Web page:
Getting your Evanston news from Facebook? Try the Evanston RoundTable’s free daily and weekend email newsletters – sign up now!
Subscribe to the newsletter!
The City’s Electoral Board has granted a continuance in a case brought against Third Ward Aldermanic candidate Eric Young for improper binding of his petitions and some other petition infractions until Thursday, and ruled similarly for other candidates facing petition challenges.
At its meeting this morning, held via Zoom, the three-member board – composed of Mayor Stephen Hagerty, City Clerk Devon Reid, and Senior Alderman Ann Rainey – voted 2-1 in favor of Mr. Young’s request for a continuance. Mr. Young is Chef/Managing Partner of La Principal Mexican restaurant and former president of the Main-Dempster Mile Association.
At Monday’s hearing, Third Ward Alderman Melissa’ Wynne’s husband, David Foster, an attorney, led the case on behalf of neighbors who had filed one of the objections against Mr. Young.
The group’s petition alleged that Mr. Young’s papers failed to comply with petition-filing requirements as set under Illinois election law, including failing to meet mandatory binding requirements in their entirety and being filed in loose form.
At the hearing, Clerk Reid supported Mr. Foster’s request to hear the case at that day’s hearing, describing it as “a very simple and short objection,” to be considered. Mayor Hagerty supported Mr. Young’s request through his attorney, David Dale, for time to prepare his case, maintaining he “still has not been served.” Ald. Rainey agreed with Mayor Hagerty.
Mr. Young said he had received an email from Corporation Counsel Kelley Gandurski Sunday evening, Dec. 6, officially informing him of his hearing.
Speaking on behalf of Mr. Young, Mr. Dale pointed out that Mr. Young was required to be served notice through process, either through certified mail or through the Sheriff’s office.
“I believe there’s some comments made earlier in the meeting that I heard that efforts were made by the Sheriff,” he said, “[but] what I think was clear for the record is that no service was ever made.
“I understand we’re operating under an expedited schedule,” he told the Board, “but that doesn’t mean that we waive the obligatory right to process for our petitioners.”
Ms. Gandurski maintained the agenda to the meeting has been posted on the City’s website since Friday, Dec. 4, and said also that the City Clerk maintained a public data base where the information could be seen.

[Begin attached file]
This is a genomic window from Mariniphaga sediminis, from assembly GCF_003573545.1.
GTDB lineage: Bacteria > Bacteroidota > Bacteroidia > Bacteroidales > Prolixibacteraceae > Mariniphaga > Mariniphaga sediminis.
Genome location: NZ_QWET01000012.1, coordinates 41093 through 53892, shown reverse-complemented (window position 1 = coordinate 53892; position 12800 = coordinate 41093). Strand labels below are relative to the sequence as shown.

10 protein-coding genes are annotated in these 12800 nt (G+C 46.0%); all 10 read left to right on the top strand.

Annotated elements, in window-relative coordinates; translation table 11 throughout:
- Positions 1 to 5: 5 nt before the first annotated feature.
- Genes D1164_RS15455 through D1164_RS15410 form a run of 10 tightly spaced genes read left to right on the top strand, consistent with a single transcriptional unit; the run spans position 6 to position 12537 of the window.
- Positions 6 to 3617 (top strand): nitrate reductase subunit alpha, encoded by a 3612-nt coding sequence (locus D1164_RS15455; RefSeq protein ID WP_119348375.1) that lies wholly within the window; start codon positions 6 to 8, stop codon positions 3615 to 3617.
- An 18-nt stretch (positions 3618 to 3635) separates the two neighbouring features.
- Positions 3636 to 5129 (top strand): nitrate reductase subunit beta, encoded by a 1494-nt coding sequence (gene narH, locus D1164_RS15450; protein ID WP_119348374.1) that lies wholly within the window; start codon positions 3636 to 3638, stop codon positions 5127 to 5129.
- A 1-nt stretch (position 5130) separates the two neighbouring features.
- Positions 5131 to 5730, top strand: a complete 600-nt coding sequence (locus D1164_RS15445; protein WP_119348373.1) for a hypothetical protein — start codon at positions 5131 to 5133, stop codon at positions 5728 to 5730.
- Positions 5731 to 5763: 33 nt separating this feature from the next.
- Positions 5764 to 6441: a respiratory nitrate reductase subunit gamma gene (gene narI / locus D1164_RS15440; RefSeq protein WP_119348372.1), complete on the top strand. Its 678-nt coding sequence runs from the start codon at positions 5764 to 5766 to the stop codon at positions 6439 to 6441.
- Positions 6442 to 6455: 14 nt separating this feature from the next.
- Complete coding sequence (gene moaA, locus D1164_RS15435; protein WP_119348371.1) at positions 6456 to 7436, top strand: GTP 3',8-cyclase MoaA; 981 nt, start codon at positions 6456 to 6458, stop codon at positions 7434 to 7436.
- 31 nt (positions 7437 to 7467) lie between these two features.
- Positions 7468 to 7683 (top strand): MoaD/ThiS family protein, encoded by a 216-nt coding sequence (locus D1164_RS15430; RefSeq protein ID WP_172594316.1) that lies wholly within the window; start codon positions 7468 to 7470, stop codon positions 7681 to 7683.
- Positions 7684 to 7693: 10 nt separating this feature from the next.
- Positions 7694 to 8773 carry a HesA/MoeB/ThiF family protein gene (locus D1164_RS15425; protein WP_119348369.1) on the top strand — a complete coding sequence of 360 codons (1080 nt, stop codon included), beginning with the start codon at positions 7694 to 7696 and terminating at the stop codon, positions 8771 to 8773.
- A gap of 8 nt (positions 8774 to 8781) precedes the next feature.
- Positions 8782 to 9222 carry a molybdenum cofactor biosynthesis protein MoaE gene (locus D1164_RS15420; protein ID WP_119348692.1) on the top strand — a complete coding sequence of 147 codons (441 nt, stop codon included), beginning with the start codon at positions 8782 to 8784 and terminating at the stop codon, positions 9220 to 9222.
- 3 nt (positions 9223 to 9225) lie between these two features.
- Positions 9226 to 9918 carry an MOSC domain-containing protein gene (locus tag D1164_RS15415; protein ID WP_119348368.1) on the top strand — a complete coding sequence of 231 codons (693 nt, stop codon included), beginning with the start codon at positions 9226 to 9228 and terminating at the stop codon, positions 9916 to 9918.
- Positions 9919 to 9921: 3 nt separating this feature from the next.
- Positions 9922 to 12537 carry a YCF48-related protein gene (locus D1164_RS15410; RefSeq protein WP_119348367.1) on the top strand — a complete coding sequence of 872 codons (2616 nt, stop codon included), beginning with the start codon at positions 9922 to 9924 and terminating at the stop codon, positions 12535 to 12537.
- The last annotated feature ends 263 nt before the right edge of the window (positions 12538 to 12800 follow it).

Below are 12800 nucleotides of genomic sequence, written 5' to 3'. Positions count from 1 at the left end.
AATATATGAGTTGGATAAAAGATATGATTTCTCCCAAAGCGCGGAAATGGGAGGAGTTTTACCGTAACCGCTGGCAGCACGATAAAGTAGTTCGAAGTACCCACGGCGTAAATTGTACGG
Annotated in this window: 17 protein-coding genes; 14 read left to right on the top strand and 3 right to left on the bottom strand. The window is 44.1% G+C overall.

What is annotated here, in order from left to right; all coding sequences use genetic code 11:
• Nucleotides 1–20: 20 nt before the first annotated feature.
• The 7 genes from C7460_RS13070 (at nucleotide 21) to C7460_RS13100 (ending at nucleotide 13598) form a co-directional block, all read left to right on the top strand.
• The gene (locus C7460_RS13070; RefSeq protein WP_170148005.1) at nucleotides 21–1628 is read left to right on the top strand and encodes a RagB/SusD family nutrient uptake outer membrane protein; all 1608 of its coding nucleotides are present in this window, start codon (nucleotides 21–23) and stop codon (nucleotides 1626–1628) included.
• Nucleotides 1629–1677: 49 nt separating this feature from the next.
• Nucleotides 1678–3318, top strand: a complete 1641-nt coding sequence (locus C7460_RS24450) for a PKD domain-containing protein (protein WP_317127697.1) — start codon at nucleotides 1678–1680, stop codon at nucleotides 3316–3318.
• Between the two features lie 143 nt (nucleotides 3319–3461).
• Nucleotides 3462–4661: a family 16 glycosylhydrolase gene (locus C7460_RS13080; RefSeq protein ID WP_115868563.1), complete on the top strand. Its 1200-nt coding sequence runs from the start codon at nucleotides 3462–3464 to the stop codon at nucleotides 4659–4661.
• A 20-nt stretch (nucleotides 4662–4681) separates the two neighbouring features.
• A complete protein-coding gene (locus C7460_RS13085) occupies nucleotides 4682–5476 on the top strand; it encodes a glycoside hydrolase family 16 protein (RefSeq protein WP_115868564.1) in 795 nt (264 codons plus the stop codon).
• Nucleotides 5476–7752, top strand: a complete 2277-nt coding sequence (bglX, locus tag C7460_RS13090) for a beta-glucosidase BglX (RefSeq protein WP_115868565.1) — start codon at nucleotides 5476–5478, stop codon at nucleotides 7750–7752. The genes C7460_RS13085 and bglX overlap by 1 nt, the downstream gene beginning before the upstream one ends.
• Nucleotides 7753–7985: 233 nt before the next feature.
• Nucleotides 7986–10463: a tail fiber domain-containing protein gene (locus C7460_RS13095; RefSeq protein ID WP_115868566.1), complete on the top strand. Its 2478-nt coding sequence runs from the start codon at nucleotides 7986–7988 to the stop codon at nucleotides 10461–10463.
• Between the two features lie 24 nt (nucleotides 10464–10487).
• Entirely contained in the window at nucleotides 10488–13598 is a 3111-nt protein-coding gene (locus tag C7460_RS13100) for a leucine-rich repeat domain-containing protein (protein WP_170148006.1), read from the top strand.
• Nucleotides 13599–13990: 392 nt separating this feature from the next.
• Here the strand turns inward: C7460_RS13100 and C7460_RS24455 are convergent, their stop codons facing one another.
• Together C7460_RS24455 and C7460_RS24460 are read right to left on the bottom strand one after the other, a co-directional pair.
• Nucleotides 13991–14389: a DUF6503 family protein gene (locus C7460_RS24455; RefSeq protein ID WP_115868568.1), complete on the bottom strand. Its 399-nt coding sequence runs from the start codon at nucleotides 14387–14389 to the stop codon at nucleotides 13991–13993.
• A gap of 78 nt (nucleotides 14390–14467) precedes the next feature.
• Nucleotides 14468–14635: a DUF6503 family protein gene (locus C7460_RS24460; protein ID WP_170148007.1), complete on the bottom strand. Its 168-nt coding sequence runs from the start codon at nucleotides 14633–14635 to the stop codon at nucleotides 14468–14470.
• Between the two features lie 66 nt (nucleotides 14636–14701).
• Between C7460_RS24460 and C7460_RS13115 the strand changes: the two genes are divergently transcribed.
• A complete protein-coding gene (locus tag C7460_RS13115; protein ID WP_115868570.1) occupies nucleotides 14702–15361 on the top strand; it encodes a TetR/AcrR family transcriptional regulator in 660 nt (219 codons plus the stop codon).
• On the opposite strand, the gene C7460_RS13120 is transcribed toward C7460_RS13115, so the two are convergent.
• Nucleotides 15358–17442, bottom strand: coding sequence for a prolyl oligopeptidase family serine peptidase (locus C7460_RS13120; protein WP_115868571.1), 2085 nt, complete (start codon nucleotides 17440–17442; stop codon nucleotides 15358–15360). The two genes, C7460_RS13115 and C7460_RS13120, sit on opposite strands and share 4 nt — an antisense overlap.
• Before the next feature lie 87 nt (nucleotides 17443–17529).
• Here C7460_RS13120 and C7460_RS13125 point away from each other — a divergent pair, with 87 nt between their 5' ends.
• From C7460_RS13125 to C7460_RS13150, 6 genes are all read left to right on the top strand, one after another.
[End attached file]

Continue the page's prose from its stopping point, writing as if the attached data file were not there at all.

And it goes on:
Other candidates whose cases followed Mr. Young’s also reported problems with receiving proper notice; they also won continuances until 9 a.m. on Dec. 10.
Rebeca Mendoza, a candidate for alderman in the Fifth Ward, claimed failure of notice, telling the Board she has been at home in quarantine and “I have not left my house for 12 days.”
She said she found out about the hearing at 4 p.m. on Sunday, Dec. 6, and had not had time to prepare a case.
A City representative at the meeting reported that the Sheriff’s Office had delivered notice to an address on Dec. 4 but that no contact was made.
“That’s not my address,” Ms. Mendoza told the Board after the address was read aloud.
Board members agreed to continue the case.
During brief testimony at the Dec. 7 hearing, Ms. Mendoza spoke to an objection similar to that against Mr. Young – alleging that she had turned in papers in loose form.
When she appeared to file her papers, Ms. Mendoza said, she asked Eduardo Gomez, the City’s Deputy Clerk, whether he had a stapler.
She said when he said “No,” she began looking through her pockets to find an object to perforate her papers and testified she was told by Mr. Gomez, “That’s okay. You don’t need to do it – you can just give them to me, as it is.”
“It was my intention to staple my petitions,” she told the Board. With no stapler on the table, “when he told me that,” she related, “I naively assumed that he would, at some point, staple them.”
After Ms. Mendoza’s testimony, Mr. Gomez was asked whether he told the candidate to file papers without binding them.
“No,” responded Mr. Gomez. “What I meant by my comments is that anyone is welcome to turn in petitions as they see fit.”
Ms. Mendoza called Shelley Carillo, a candidate for Eighth Ward alderman, as a witness to what she saw. Ms. Carillo said she was at the Civic Center at the same time, waiting to file papers for her race.
“I do remember seeing you asking for a stapler,” Ms. Carillo testified, “and I do remember hearing Mr. Gomez say that it was okay for you to turn in your paperwork as it was.”
These and other objections to petitions will be heard at the Dec. 10 meeting, which begins at 9 a.m.